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The Dust Bowl

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on 4 November 2013

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Transcript of The Dust Bowl

The Dust Bowl
Food Problems
During The Dust Bowl it was very hard to get food. Crops would dry up in the bad soil. It was very hard to sell food. Some people moved because they were in debt. The government helped by giving seeds, money and equipment to farmers.
People and the food
People with no homes went to parks and ate there. People would get together sometimes and they would each bring something like a kettle for water and food to boil. People would eat hotdog, potato, and meat stew. People would put their plate over their drink so none of the dust would get in it.
Causes of the Dust Bowl
The causes of the Dust Bowl was that the soil was loose and dry and there was no rain for a long time. Another cause is that farmers dug up a lot of grassland to plant wheat.

What was the Dust Bowl?
The Dust Bowl was a series of massive dust storms. The Dust Bowl hit America in the 1930's and lasted about 8 years. It started in 1931 and ended in 1939. The Dust Bowl hit Colorado, Kansas, New Mexico, Oklahoma, and Texas. The Dust Bowl is called the Dust Bowl because in 1935 a reporter called it the dust bowl. It was called that ever since.
Map of the Dust Bowl
How The Dust Bowl impacted health
The Dust Bowl impacted health in a big way. The Dust Bowl caused many diseases like dust pneumonia, rickets, valley fever, and malnutrition. Dust pneumonia is the build up of dust in the lungs. Rickets are a disease of children caused by vitamin D deficiency. Valley Fever is cocci. It is caused by soil-dwelling fungus. Malnutrition is the lack of not having enough nutrition. The Dust Bowl also caused death.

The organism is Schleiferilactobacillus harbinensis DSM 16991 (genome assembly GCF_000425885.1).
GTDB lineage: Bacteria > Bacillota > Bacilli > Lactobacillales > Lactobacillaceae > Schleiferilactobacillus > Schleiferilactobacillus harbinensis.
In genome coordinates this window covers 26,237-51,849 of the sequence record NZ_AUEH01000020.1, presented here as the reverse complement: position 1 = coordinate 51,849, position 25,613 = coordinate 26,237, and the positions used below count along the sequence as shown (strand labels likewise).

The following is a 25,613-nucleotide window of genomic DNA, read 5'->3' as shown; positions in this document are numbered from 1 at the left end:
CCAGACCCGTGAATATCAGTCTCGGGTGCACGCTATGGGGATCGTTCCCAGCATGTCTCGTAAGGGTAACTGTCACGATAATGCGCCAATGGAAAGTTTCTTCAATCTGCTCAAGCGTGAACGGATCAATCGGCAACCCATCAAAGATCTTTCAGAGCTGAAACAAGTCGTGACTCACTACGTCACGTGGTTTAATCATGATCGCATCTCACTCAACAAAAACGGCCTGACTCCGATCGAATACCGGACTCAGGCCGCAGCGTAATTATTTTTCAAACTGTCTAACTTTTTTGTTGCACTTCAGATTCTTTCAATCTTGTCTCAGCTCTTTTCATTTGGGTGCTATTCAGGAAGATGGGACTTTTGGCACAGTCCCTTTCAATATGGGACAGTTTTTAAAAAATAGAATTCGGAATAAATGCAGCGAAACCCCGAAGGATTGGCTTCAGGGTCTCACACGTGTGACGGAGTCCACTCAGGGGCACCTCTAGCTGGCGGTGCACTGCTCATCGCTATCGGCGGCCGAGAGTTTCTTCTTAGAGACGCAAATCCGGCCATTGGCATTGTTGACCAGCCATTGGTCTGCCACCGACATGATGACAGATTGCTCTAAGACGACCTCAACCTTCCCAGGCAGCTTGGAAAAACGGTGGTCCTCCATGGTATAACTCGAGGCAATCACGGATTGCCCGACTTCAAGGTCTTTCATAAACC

Jackrabbits and Grasshoppers plagues
At one point during The Dust Bowl, jackrabbits and grasshoppers descended on the land and destroyed every crop in their way. There was about 23,000 insects per acre. To get rid of the jackrabbits, farmers would put them in pens, then smash them to death with baseball bats and clubs. To get rid of the grasshoppers, farmers would crush them with tractors, burn the fields and spread insecticide.
Th Dust Bowl Ends
In 1939 The Dust Bowl finally ends due to rainfall. After, nearly 75% topsoil was blown away. Also, lakes dropped 5ft or more. About 90% of the 450 million acres of arid land suffers from desertification today.
How The Dust Bowl Impacted life Today
Today, we have learned from the Dust Bowl. We have learned about farming, sicknesses and what to do if this were to happen again.
Full transcript